Rhythm Is It!
Literary scholars and computer scientists at Freie Universität Berlin investigate the prosody of Lyrikline poems on the basis of an American theory of poetry.
Few of the poems written today still follow a fixed meter such as Jambus or Trochaeus. And yet the so-called free verses are not completely free of rhythmic structures. American theories of free verse prosody assume that modern and postmodern poetry has developed its own rhythmic patterns, which are oriented towards everyday language, musical styles such as jazz or bebop and the poet's breathing.
The Rhythmicalizer project team at FU Berlin has applied this theory to our German- and English listening poems and is currently examining them for prosodic and rhythmic patterns. We will successively present the results of these analyses in our new categories 'Rhythmic Patterns'.
The theoretical basis of the study is a US American research discussion hardly known in Germany, the so-called free verse prosody:
The most important theoretical orientation of this new theory of poetry was provided in 1980 by Charles O. Hartman in his influential study Free Verse. An Essay on Prosody. Hartmann assumed that the free verse was prosodically, but not metrically: "the prosody of free verse is rhythmic organization by other than numerical modes".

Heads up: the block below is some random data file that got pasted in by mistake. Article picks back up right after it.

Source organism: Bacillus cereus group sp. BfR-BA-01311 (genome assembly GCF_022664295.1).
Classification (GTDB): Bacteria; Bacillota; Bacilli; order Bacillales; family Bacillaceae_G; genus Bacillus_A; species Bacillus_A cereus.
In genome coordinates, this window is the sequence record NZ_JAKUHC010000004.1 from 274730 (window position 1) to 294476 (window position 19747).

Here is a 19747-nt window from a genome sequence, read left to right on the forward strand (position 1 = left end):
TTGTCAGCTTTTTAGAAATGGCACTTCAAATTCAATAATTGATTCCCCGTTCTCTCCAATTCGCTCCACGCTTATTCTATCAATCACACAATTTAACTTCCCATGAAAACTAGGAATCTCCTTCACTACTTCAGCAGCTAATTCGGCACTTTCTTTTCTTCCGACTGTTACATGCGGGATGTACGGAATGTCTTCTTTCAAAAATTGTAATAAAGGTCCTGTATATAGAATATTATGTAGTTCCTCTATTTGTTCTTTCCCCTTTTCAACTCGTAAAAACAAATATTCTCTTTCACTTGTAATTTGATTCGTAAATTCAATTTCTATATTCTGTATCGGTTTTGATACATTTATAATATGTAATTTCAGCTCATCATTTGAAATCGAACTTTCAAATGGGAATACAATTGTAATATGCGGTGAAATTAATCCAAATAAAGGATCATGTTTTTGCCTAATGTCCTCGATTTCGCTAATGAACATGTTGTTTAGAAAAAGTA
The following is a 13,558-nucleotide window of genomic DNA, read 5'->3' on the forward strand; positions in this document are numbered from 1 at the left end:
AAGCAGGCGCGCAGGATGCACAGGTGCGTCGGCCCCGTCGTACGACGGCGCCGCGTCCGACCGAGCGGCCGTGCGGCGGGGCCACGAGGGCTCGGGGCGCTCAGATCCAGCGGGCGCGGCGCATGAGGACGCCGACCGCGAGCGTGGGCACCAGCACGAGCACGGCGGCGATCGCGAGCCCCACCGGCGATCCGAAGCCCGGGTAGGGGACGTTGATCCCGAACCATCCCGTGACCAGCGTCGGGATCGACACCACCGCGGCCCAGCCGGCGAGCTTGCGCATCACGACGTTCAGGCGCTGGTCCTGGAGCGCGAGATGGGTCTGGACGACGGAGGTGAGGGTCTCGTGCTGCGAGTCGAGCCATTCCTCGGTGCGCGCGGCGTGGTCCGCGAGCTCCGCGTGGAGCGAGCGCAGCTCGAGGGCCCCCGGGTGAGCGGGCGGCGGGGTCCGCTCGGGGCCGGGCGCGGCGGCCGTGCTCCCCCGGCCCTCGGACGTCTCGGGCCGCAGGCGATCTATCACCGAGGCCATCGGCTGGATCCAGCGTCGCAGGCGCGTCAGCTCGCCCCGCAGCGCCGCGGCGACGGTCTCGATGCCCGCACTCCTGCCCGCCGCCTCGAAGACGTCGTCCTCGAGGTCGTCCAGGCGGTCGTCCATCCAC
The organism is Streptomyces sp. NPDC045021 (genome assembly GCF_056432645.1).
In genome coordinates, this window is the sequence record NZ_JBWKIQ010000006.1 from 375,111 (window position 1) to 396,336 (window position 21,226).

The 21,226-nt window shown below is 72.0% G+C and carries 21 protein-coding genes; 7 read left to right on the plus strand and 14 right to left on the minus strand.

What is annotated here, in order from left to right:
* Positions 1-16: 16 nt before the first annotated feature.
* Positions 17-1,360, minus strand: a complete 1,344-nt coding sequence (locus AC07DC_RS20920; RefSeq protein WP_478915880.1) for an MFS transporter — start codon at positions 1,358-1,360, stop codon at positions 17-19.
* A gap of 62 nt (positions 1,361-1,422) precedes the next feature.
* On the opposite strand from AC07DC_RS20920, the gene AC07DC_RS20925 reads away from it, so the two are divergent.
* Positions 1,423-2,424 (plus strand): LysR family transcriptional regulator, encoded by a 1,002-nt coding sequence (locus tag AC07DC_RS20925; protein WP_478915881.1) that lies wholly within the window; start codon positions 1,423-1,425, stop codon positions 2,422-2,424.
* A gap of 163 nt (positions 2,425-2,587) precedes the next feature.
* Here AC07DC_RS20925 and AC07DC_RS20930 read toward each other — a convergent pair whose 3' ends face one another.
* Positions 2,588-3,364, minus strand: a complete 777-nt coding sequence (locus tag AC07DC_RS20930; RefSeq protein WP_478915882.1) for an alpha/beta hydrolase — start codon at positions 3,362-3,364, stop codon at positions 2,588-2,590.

On the basis of this thesis, the team asked itself two basic questions: Is there a rhythmic pattern in a poem? And: Are these patterns repeated evenly? The proof is attempted on the basis of digital pattern recognition, in which features such as syllables, lines or prosodic units are recorded with OpenSourceTools (Wavesurfer, CMU Sphinx, PoS-Tagger, ToBI, WEKA) at the poems. (see above figure of a digital sample analysis).
On the website www.rhythmicalizer.net a total of 18 different patterns beyond the normal metric and their digital analysis are explained in detail. By mapping these patterns on lyric lines as well, it is possible for the university, for scientific research, but also for school lessons to examine listening poems according to formal criteria and to discuss them with pupils and students in class.
The project itself is funded by the Volkswagen Foundation as part of the call for proposals "Interaction of Qualitative-Hermeneutic Methods and Digital Humanities:'Mixed Methods' in the humanities? The project is managed by the literary scholar Burkhard Meyer-Sickendiek, the digital sub-project is carried out by Hussein Hussein and Timo Baumann.